In poll of Louisiana voters, Edwin Edwards gets nod as best governor, 42 percent say Bobby Jindal the worst _lowres


He may be a rascal, but Louisiana voters — at least a plurality of them — think Edwin W. Edwards was the state’s best governor.

And the worst? The survey says: Gov. Bobby Jindal.

“What something like this is intended to do,” pollster Ron Faucheux said, “is to kind of provide a rough indication of how Louisiana voters see recent history and get a sense of what kind of governor the state wants by looking at what kind of governors the state’s voters think they have had.”

When Jindal gave his 2008 inaugural speech to open what became two terms as the state’s chief executive, he called for a “new beginning” and excoriated the work of previous governors. All the ones in this survey were sitting on the stage behind him, except Edwards, who was in federal prison at the time.

The 88-year-old Edwards, who served four terms as governor, was considered the best of the most recent governors by 31 percent of the 800 likely voters questioned from Sept. 20-23 in a poll commissioned by The Advocate/WWL-TV. The survey, conducted by Clarus Research Group, asked voters to compare the six most recent governors, whose terms stretch back 43 years to 1972.

Republican Mike Foster, who served two terms between 1996 and 2004, came in second with 21 percent.

Jindal, who was elected in 2007 and must step down in January because of term limits, came in third with 14 percent of those surveyed saying he was the best governor — just ahead of Gov. Kathleen Blanco, whom he replaced. But when the question was flipped, Jindal was found by 42 percent of those surveyed to have been the worst governor. His “worst rating” was 18 percentage points higher than Blanco’s and three times higher than Edwards.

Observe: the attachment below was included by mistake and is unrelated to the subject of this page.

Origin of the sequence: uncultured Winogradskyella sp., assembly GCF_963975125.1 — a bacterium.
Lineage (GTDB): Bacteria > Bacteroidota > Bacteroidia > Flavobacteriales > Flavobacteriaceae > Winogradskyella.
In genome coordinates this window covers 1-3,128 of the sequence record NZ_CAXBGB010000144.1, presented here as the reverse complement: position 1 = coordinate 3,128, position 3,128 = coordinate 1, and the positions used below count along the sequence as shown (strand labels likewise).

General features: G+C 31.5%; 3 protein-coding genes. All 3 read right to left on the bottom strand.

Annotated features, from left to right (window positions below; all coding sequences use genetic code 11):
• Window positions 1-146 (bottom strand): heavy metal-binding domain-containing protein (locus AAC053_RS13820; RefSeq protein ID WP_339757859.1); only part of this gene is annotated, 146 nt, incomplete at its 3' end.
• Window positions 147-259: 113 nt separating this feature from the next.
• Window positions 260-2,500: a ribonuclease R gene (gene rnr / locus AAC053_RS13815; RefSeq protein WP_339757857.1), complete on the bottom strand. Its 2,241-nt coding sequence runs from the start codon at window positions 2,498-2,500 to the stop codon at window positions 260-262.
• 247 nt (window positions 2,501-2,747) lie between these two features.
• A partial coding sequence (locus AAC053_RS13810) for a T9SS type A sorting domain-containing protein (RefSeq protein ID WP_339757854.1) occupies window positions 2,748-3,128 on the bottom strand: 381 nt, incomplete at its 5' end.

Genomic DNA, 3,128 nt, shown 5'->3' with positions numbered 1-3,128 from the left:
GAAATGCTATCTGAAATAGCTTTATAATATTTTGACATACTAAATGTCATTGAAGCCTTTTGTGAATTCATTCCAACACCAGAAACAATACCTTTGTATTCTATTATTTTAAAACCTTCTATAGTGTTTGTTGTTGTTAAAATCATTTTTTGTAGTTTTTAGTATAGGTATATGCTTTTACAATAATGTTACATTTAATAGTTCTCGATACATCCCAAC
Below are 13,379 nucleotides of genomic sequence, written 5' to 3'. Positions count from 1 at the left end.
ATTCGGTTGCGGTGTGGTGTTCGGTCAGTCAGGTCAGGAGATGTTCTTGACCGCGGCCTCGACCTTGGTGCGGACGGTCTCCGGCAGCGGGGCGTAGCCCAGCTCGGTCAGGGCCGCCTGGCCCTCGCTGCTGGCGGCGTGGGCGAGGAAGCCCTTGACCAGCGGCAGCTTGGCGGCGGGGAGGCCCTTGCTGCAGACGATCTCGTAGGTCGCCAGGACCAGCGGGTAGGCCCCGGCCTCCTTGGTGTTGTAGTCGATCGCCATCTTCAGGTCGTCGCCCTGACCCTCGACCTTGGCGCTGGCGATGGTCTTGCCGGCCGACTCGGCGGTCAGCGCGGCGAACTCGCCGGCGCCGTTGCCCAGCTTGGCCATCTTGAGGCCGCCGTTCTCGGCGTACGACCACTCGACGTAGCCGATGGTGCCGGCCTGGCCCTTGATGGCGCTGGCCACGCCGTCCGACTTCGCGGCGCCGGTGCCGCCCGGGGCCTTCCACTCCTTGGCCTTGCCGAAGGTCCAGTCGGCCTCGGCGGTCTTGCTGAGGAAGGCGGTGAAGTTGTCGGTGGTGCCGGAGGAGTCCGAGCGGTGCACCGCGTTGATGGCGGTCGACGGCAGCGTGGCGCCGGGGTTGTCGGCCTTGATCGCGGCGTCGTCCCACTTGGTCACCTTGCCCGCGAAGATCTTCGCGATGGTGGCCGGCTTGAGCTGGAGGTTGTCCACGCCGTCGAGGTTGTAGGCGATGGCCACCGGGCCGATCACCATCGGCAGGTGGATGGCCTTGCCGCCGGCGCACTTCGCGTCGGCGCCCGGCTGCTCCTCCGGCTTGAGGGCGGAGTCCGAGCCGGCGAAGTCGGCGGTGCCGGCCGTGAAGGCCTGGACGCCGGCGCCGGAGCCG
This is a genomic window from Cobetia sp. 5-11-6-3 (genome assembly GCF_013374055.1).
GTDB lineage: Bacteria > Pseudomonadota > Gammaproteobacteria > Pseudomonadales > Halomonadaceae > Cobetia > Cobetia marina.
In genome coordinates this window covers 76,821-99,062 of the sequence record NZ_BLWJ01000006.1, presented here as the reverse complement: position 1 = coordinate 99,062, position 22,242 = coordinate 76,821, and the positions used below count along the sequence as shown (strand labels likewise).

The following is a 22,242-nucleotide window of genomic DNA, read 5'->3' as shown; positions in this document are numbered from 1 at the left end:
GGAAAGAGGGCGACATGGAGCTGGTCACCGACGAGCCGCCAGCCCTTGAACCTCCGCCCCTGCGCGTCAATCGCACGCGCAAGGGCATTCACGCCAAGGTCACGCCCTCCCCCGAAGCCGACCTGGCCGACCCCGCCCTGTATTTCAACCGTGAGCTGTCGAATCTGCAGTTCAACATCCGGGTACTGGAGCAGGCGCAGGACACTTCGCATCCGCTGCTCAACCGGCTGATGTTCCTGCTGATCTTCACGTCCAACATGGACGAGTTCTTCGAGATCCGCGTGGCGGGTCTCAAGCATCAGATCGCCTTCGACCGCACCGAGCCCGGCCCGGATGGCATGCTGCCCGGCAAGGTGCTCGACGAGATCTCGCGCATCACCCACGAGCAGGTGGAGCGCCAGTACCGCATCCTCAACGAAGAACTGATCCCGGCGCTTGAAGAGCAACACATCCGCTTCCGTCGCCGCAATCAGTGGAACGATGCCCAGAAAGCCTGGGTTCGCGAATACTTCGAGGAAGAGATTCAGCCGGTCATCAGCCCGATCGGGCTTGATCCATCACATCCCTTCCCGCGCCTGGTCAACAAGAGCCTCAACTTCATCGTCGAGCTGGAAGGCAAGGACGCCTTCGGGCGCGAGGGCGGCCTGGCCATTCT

Blanco said much of the opposition to her was based on the perception of how she handled the aftermath of Hurricane Katrina. Almost two-thirds of the state’s voters — 65.8 percent — gave Blanco, 73, a negative rating in March 2006, which was six months after the storm. She decided not to run for re-election.

“In recent years, I’ve gotten a tremendous amount of affirmation for the work that I did because I think people recognized that I care deeply about Louisiana and I gave it my all,” Blanco said.

Seven percent of the respondents taking a similar survey in 2011 said Blanco was the best governor. In this poll, 11 percent said she was best.

“I don’t know that it’s relevant to anything, but it’s a point of curiosity for a lot people,” Blanco said.

“It’s an irrelevant question,” Gov. Buddy Roemer said. “The question to me is what kind of leader does the state need now.”

Roemer, who turns 72 on Sunday, came in at 9 percent saying he was the best recent governor, with 5 percent saying he was the worst.

Roemer defeated Edwards and served as governor from 1988 to 1992 as the state finances collapsed along with the price of oil. He made difficult, but unpopular, changes in the state’s financial structure. He was ousted after one term.

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A bigger issue is that the state’s voters have elected a series of governors based on spiffy ads and shallow forums where the candidates offer few details about how they would fix the problems facing the state, he said.